Rapid ungated myocardial perfusion cardiovascular magnetic resonance: Preliminary diagnostic accuracy

Alexis Harrison, Ganesh Adluru, Kavitha Damal, Akram M. Shaaban, Brent Wilson, Daniel Kim, Chris McGann, Nassir F. Marrouche, Edward V R Dibella

Research output: Contribution to journalArticlepeer-review

25 Scopus citations


Background: Myocardial perfusion cardiovascular magnetic resonance (CMR) is a well-established method for detection of ischemic heart disease. However, ECG gating problems can result in image degradation and non-diagnostic scans, particularly in patients with arrhythmias. Methods. A turboFLASH saturation recovery pulse sequence was used without any ECG triggering. One saturation pulse followed by 4-5 slices of undersampled radial k-space images was acquired rapidly, on the order of 40-50 msec per image. The acquisition of the set of 4-5 slices was continuously repeated approximately 4 times per second. An iterative constrained reconstruction method was used to reconstruct the ungated images. The ungated perfusion images were post-processed into three different sets of images (ungated, self-gated to near systole, and self-gated to near diastole). To test the ungated approach and compare the different processing methods, 8 patients scheduled for coronary angiography underwent stress and rest perfusion imaging with the ungated acquisition. Six patients had a history of atrial fibrillation (AF). Three blinded readers assessed image quality and presence/absence of disease. Results: All 8 subjects successfully completed the perfusion CMR protocol and 7/8 underwent coronary angiography. Three patients were in atrial fibrillation during CMR. Overall, the CMR images were of high quality as assessed by the three readers. There was little difference in image quality between patients in AF compared to those in sinus rhythm (3.6±0.7 vs. 3.3±0.5). Stress/rest perfusion imaging showed normal perfusion in 4 patients, fixed perfusion defects in 2 patients, and reversible perfusion defects in 2 patients, corresponding with angiographic results. Pooled results from the independent readers gave a sensitivity of 0.92 (CI 0.65-0.99) and specificity of 0.92 (CI 0.65-0.99) for the detection of coronary artery disease using ungated perfusion imaging. The same sensitivity, and a specificity of 1 (CI 0.76-1), was achieved when the images were self-gated after acquisition into near systole or near diastole. Conclusions: Ungated radial dynamic perfusion CMR can give high quality imaging in patients in sinus rhythm and during atrial fibrillation. In this small cohort, high diagnostic accuracy was possible with this rapid perfusion imaging sequence. An ungated approach simplifies the acquisition and could expand the role of perfusion CMR to include patients with arrhythmia and those with gating problems.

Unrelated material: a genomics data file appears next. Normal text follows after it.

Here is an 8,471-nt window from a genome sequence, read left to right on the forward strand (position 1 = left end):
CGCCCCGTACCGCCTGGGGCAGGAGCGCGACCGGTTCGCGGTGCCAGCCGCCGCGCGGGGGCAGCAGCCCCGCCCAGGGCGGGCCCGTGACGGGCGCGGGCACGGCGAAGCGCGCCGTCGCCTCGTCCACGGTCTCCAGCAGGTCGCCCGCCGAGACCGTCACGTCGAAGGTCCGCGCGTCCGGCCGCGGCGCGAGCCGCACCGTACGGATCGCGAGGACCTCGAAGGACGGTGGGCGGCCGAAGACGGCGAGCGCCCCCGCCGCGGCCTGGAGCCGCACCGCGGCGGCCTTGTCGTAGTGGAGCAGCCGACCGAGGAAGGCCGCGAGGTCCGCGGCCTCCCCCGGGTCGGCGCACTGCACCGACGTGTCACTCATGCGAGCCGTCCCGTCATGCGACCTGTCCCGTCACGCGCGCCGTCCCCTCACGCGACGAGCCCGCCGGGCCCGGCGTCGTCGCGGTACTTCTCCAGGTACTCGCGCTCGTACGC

Original languageEnglish (US)
Article number26
JournalJournal of Cardiovascular Magnetic Resonance
Issue number1
StatePublished - 2013


  • Cardiac perfusion
  • Contrast-enhanced MRI
  • ECG
  • Gating
  • Myocardial perfusion imaging
  • Ungated cardiac MR

ASJC Scopus subject areas

  • Radiological and Ultrasound Technology
  • Radiology Nuclear Medicine and imaging
  • Cardiology and Cardiovascular Medicine


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